Caves, Tunnels, and Dogs in Scottish legend

Great Hand and the tunnel beneath Edinburgh Castle

Tis said the tunnel beneath Edinburgh Castle leads to Holyrood Palace, used in times of siege for soldiers to sneak from the castle and surround their enemies. This tunnel also allowed resupply for the king’s men protecting the castle. A large cave led to the tunnel and once-upon-a-time a grisly monster took up residence within it.

Twas said the monster was a spirit of the underworld, but who’s to know? All anyone ever saw of the monster was its huge hand. They called it Great Hand for its enormous size and for the nails like eagle’s talons sharp and curved.

Once Great Hand took up residence in the tunnel, it became useless since every man who entered disappeared and was presumed slain. One brave–or foolish–piper decided to enter the tunnel with his faithful dog. He played a merry tune and entered the cave. Soon, the notes of the pipe could be heard beneath the streets. Many tracked his path.

Abruptly, the music stilled. A baying began and several minutes later, the dog flew from the cave, all his hair scraped away as if by long, sharp nails.

Dogs versus Faeries

Dogs play a large, but often unfortunate, role in legend. Tis said dogs are the enemies of faeries; they often fight and many a dog has returned bald from such scuffles, its fur scraped completely off. Dogs are loyal and tend to stand between their masters and the faeries who desire to harm them. Dogs can be the difference between a successful flight from a malevolent faerie and becoming its prey.

Often dogs sense the presence of spirits or wandering faeries. Their barking can alert a wise person to the otherworldly visitors. Sometimes the noise will even scare the spirit or faerie away.

Some dogs fight faeries and successfully get away only to fall dead at their masters’ feet. Other masters seem quite willing to abandon their dogs to capture, taking advantage of the distraction to escape and leaving the dog to its gruesome fate.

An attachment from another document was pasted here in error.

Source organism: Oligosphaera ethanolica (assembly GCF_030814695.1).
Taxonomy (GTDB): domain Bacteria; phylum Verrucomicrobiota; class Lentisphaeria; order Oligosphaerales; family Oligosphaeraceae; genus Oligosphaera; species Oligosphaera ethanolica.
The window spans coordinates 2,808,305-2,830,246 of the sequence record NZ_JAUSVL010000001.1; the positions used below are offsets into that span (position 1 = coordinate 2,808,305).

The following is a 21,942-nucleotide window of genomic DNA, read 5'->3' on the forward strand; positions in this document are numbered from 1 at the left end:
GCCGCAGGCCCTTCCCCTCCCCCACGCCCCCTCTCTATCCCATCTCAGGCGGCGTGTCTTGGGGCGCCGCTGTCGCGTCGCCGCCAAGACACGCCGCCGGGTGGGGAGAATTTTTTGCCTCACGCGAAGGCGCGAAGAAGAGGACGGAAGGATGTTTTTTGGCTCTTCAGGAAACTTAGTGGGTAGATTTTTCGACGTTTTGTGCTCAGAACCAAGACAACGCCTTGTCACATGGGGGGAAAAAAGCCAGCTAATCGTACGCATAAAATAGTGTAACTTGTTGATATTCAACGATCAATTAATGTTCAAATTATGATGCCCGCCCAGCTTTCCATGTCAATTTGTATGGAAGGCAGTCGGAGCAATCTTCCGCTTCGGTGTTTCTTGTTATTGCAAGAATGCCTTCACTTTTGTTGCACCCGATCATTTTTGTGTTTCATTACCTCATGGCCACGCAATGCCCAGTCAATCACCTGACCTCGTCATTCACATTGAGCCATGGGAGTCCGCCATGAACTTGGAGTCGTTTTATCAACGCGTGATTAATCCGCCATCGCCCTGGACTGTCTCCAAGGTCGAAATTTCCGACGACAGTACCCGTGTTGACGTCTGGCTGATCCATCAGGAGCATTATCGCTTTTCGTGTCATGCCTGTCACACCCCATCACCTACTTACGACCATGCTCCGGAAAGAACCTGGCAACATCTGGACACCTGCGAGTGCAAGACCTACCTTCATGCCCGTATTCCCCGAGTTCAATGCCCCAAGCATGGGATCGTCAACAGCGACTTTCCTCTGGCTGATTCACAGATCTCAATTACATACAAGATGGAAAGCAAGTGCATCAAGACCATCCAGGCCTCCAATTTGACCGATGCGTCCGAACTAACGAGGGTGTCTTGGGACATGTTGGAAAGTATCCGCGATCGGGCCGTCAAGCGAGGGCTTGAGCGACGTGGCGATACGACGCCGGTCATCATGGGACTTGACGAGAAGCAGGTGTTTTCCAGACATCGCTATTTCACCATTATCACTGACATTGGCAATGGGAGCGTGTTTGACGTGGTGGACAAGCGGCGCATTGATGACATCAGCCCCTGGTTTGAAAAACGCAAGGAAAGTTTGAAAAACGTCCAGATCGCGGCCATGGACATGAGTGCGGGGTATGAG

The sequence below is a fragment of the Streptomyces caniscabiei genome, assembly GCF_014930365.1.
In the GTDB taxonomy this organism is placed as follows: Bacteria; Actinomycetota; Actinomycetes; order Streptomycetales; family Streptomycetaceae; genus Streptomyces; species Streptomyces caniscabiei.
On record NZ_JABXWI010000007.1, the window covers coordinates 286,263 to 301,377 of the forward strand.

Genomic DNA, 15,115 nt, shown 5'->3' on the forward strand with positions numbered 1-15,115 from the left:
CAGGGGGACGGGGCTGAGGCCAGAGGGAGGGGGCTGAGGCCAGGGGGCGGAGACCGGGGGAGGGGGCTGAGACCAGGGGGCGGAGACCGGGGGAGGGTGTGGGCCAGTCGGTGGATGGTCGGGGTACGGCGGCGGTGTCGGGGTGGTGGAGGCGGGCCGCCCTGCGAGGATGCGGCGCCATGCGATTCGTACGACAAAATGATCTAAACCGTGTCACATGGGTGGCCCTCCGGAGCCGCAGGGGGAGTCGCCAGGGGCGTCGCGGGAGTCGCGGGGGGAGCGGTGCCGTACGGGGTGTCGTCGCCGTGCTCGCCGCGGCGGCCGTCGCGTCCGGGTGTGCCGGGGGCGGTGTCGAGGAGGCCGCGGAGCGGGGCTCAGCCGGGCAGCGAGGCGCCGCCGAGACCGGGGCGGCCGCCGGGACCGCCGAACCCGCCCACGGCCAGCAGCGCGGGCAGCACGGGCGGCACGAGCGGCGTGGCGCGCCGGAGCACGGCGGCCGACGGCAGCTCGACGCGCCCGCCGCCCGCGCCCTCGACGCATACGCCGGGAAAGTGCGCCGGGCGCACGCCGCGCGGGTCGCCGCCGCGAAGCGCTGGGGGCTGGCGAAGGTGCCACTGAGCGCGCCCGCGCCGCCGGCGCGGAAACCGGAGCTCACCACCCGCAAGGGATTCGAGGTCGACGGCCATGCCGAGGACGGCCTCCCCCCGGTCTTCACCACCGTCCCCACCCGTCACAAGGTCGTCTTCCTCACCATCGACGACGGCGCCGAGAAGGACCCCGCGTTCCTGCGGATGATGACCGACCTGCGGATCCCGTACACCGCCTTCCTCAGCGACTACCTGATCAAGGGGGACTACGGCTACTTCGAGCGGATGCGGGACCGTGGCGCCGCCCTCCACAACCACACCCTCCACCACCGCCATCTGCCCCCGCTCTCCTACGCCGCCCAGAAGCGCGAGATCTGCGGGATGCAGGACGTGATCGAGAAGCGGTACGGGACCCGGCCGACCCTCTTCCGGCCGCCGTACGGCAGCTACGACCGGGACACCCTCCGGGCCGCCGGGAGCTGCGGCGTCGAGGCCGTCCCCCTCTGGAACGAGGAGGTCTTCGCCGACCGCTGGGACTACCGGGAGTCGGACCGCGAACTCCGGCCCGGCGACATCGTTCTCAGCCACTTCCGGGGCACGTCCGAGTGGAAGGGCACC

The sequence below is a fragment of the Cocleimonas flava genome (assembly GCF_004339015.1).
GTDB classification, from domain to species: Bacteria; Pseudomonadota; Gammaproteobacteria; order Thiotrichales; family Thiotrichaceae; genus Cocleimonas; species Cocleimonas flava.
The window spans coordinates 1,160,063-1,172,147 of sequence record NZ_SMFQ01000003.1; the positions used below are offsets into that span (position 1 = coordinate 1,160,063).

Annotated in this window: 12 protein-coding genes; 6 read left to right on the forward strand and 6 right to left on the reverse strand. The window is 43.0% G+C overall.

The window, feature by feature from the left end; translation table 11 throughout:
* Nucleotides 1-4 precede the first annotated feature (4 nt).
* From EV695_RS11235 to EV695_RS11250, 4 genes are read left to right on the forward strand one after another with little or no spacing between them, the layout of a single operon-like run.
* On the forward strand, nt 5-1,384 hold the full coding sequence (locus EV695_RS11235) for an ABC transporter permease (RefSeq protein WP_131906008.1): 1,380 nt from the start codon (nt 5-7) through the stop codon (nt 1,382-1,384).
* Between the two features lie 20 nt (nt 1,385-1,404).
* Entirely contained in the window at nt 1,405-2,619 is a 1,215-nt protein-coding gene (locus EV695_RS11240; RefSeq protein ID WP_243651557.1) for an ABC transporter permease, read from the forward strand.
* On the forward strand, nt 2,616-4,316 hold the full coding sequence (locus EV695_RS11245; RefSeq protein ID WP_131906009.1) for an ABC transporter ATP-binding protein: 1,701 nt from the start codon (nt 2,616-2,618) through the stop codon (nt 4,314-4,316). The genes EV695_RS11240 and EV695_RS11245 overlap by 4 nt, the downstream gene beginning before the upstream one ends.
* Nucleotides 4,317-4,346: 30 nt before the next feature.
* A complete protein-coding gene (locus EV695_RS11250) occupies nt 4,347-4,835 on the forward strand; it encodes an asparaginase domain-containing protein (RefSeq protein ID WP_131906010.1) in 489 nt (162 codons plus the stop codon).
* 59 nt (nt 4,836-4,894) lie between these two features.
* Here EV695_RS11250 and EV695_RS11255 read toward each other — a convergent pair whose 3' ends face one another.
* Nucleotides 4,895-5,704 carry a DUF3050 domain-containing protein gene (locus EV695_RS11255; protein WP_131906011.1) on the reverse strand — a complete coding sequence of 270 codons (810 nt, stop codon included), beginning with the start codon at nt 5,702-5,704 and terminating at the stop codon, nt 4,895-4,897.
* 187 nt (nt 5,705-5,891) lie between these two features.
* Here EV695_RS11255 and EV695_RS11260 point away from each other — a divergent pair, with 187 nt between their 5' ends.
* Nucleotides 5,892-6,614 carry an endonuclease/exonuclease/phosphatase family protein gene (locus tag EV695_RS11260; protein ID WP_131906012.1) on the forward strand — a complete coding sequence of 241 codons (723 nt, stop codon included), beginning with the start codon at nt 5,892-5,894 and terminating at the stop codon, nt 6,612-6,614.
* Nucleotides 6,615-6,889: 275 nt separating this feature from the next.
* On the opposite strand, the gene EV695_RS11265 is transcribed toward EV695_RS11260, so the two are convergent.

In my stories involving faeries I have included several dogs. My dogs are part fae themselves. They are as large as a Mastiff, black, and extremely intelligent. They can mindspeak to those who share the gift and are usually protectors or guides aiding their young charges as they come into their full powers and gifts. The dogs provide a calming presence that prevents disastrous leaking or escaping power.

Bruin — Photo by Dan Cook on Unsplash

Sometimes they lead the way into tunnels, or fight enemies of the Patterner. The dogs in my stories are loved, and, while they still live dangerous lives, they are not mistreated. They share a bond of love and trust with their chosen being.

One such dog sacrifices himself for a young heroine who risked her own life by rescuing him from a trap. The act becomes a source of pain initially for Rowan, but later, Bruin’s sacrifice becomes a source of strength for her. She even meets Bruin’s littermate who agrees to be her guide.

Do you enjoy legends that include animals? Which are your favorites? I’d love to connect with you on this or any topic. Simply leave a comment or send me an email @

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Check out this past blog post for another Scottish legend.